The village of Ste-Pétronille, Que., is used to receiving attention from outsiders. Tourists flock to the hamlet at the tip of picturesque Orleans Island to see its French colonial architecture and enjoy views of the Quebec City skyline across the St. Lawrence River.
But since the hiring of its town manager, the allure of Ste-Pétronille has recently given way to intrigue. The resulting controversy has rocked the settlement of just over 1,000 residents and led the municipality to send threatening legal notices to almost one-tenth of residents — as well as the local newspaper — and issue a plea for the province to intervene.
"We would have preferred not to have to go there," Ste-Pétronille Mayor Jean Côté said of the legal notices in a Jan. 18 statement. "We had to act urgently to preserve the reputation of our employees and elected officials, and to ensure that we could do our jobs without fear of reprisal."
At least 97 people in Ste-Pétronille have received legal letters from the town, says François-Xavier Simard, a lawyer representing a group of residents. Many of them were signatories of a Dec. 11 petition asking the municipality to launch an investigation into the process that led to the hiring of town manager Nathalie Paquet.
Several residents of the town have questioned the circumstances under which Paquet left a previous post in the Quebec municipality of Val-des-Lacs, citing an alleged letter from that town's mayor that petitioners say they obtained through an access-to-information request.
The petition, viewed by The Canadian Press, asked whether Ste-Pétronille officials examined Paquet's job history and stated that the content of the letter from her former employer made her hiring "incomprehensible."
One resident, who asked to remain anonymous for fear of reprisals from the town, said the legal letter they received claimed that the information about Paquet acquired through the access-to-information request caused "irreparable damage" to her and the town.
The notice threatens legal action if the recipient does not cease efforts to obtain personal and confidential information about Paquet, or to engage in any "public intervention infringing on (her) private life and reputation."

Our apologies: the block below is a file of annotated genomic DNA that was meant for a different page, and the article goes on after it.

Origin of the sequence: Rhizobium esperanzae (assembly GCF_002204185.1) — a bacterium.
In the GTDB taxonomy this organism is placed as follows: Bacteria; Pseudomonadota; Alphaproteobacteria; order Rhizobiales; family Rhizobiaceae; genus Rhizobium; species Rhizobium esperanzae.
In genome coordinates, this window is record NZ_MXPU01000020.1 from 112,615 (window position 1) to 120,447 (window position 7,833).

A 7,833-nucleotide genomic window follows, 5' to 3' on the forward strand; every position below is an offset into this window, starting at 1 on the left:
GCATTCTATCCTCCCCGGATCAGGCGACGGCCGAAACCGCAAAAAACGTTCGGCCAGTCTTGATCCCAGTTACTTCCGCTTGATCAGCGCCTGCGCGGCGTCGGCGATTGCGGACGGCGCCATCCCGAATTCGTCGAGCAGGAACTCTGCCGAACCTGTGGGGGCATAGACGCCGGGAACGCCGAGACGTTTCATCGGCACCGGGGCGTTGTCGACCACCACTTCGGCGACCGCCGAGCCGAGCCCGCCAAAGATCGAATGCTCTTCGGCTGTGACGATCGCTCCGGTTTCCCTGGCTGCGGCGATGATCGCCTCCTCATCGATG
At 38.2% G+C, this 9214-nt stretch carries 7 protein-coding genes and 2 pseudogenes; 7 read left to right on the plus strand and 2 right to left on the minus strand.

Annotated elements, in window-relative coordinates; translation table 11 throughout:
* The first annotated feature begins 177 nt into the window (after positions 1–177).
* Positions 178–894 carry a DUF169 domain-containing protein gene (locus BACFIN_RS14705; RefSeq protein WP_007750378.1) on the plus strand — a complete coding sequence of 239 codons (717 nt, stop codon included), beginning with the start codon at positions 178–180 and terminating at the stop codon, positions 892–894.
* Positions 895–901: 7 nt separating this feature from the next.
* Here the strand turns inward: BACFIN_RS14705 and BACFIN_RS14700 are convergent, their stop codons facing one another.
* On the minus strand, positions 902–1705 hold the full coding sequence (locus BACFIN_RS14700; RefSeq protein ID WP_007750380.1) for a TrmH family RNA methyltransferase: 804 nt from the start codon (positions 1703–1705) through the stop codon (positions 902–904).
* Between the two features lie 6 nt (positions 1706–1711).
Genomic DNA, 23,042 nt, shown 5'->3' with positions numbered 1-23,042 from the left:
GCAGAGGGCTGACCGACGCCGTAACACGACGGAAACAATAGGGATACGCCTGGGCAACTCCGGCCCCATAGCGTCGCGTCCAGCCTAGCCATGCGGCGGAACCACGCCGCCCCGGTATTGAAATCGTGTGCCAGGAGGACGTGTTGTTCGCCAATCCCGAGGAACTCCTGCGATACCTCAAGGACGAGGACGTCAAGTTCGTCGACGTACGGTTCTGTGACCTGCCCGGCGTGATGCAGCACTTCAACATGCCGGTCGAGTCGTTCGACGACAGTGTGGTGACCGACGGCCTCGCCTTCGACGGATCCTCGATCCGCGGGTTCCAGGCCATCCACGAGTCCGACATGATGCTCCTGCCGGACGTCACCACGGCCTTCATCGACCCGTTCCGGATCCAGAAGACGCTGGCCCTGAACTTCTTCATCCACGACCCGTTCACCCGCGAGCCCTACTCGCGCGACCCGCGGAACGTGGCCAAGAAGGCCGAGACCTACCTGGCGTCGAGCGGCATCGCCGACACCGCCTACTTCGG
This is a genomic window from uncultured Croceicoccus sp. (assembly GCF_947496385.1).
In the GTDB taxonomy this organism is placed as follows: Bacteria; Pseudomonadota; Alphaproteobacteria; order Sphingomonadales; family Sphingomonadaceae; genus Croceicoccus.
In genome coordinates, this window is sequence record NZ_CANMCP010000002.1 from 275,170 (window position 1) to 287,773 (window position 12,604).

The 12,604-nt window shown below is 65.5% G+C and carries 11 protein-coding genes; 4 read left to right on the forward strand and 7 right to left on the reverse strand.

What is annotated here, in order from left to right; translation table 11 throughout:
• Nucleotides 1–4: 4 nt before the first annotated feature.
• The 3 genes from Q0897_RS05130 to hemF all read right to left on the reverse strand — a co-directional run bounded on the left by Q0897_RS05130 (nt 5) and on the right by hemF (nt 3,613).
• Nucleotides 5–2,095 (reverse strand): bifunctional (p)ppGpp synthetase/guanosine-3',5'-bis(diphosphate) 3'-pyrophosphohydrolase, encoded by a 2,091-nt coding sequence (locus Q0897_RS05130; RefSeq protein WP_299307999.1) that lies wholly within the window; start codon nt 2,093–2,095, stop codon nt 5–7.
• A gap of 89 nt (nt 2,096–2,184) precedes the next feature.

A lawyer representing Ste-Pétronille also sent a notice to a local newspaper, Autour de l’Île, after its reporter and editor-in-chief Marc Cochrane attended a town council meeting during which residents pressed concerns about Paquet's hiring. The legal letter suggests that because the newspaper receives public subsidies, it shouldn't criticize town officials.
That notice states it is "unacceptable that the paper use public funds from local municipalities to publish articles with the goal of denigrating municipal employees."
"It seems clear to us that it is preferable for the paper, its employees and administrators to not publish the article and to re-establish its relationship with the municipality than to take on a litigious situation that can still be avoided," the statement from the lawyer continues.
The Fédération professionnelle des journalistes du Québec, a non-profit that represents 1,600 journalists in the province, has denounced the notice, calling it an attempt at intimidation.
In an interview Friday, Cochrane said "it's deplorable" that the town is acting this way.
"It's surprising and it's a shame that freedom of expression, freedom of the press is flouted by this decision by the municipality."
Ste-Pétronille is now calling on Quebec's Municipal Affairs Department to launch an investigation into the municipality's hiring process in hopes of assuaging disgruntled citizens. Côté and the town council continue to defend Paquet.
"We are convinced that the decisions we have made over the past year, which have displeased some citizens, were the right ones," the mayor's Jan. 18 statement continues. "We are also convinced that the hiring process for our town manager, whose integrity is being unfairly attacked, was conducted rigorously and diligently."
As for the town's relationship with the newspaper, the mayor said Autour de l’Île will continue to receive the municipality's "full co-operation."
"Urgency guided swift action to protect our staff," Côté said. "We will be contacting the newspaper's management to discuss the situation and re-establish ties."
This report by The Canadian Press was first published Jan. 20, 2024.